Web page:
A root certificate used by Let’s Encrypt expired on September 30 and, despite being notified a long time in advance, many companies experienced problems.
California-based non-profit certificate authority (CA) Let’s Encrypt has been operating since 2015 and it has issued billions of digital certificates for hundreds of millions of websites in an effort to make the internet safer.
When it first started issuing certificates, Let’s Encrypt cross-signed its own ISRG Root X1 certificate with an older root certificate, IdentTrust’s DST Root X3, to ensure that its certificates would be immediately trusted by nearly all devices.
Let’s Encrypt’s ISRG Root X1 certificate is now trusted by a majority of devices and the organization started notifying users nearly one year ago that the DST Root X3 certificate would expire on September 30, 2021.
Let’s Encrypt has been warning service providers and developers that they may need to take action to prevent any disruption after September 30, but it seems the expiration of the certificate still caused problems for many.
British security researcher Scott Helme predicted on September 20 that “a few things will probably break” and it seems he was right.
According to Helme, many major organizations appeared to experience some issues when the DST Root X3 certificate expired, including Bluecoat, Palo Alto Networks, Cisco, Catchpoint, Guardian Firewall, Monday.com, Cerb, OPNsense, Google Cloud, OVH, Auth0, Shopify, Xero, Fastly, Fortinet, Heroku, InstaPage, Cloudflare, MailGun, Facebook, Sophos, cPanel, AWS, and DigitalOcean. It’s worth noting that not all of these organizations have confirmed being impacted and in some cases the issues appeared to be related to the use of third-party services.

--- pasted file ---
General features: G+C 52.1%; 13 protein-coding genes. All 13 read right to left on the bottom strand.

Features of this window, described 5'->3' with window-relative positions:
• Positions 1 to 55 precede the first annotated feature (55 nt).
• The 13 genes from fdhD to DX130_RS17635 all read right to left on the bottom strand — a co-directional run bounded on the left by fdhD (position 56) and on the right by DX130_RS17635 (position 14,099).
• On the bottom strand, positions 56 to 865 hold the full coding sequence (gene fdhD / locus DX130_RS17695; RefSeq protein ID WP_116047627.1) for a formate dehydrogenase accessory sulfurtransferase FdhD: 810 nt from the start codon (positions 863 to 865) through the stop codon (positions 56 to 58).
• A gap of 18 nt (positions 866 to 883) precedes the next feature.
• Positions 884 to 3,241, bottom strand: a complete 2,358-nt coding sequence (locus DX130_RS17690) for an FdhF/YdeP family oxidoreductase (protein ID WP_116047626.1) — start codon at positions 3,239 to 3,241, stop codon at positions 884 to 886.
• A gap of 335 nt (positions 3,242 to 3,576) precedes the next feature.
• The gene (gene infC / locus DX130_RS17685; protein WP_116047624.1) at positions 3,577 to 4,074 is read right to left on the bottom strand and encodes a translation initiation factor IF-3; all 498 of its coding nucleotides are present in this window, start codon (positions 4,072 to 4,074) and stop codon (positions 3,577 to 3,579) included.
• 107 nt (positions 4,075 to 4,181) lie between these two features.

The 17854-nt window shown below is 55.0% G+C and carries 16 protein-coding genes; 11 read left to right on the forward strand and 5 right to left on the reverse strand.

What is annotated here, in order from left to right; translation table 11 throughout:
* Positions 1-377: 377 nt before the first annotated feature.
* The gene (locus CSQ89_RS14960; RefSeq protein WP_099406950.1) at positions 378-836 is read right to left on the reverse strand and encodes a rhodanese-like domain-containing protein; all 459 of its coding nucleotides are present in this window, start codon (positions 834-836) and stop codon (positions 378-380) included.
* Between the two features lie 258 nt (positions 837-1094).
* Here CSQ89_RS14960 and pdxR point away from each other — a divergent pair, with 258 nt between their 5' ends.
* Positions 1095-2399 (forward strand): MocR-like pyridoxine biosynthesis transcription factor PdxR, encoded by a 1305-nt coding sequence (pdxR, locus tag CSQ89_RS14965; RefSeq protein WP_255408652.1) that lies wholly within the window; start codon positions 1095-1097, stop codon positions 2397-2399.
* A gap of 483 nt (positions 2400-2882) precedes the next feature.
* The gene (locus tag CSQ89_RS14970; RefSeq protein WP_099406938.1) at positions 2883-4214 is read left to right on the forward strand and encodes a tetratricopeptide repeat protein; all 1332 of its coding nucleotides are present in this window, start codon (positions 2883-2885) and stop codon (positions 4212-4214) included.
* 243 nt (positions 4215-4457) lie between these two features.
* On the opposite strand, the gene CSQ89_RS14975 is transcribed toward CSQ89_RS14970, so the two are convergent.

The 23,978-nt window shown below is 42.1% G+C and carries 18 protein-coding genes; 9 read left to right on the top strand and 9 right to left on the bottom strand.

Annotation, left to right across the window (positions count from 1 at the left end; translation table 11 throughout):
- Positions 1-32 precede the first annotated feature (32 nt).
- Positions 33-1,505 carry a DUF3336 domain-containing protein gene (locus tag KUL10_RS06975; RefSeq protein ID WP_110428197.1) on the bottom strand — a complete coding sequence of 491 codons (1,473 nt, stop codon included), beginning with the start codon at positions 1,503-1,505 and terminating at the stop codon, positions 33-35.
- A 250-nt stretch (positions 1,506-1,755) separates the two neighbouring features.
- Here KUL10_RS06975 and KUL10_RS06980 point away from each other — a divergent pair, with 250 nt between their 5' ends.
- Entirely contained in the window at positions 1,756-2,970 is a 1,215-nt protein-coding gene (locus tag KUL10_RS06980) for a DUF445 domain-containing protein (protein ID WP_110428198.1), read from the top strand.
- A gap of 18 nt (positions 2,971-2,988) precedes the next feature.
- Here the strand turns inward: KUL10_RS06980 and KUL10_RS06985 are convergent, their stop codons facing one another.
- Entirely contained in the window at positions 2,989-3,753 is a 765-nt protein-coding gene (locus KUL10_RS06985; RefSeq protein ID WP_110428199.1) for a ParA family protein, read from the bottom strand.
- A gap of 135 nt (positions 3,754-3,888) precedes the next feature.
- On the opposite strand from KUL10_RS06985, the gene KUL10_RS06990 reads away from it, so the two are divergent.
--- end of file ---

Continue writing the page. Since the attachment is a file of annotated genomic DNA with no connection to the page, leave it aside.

Helme said many companies restored affected services shortly after the issues emerged. However, devices running older operating systems that have not received updates for several years might continue to experience problems — if they haven’t received operating system updates, they also haven’t received new certificates, such as Let’s Encrypt’s ISRG Root X1.
Older devices that don’t trust ISRG Root X1 are likely getting certificate warnings when visiting websites that use Let’s Encrypt certificates.
Shortly after the root certificate expired, Let’s Encrypt reported seeing more certificate renewals than usual, and noted that it might take longer for customers to get their certificates. Users who experienced problems due to the expired certificate have been directed to Let’s Encrypt’s community forum.
Related: Let’s Encrypt Will Not Replace 1 Million Bug-Affected Certificates
Related: Bug Forces Let’s Encrypt to Revoke 3 Million Certificates
Related: Let’s Encrypt Warns Some Android Users of Compatibility Issues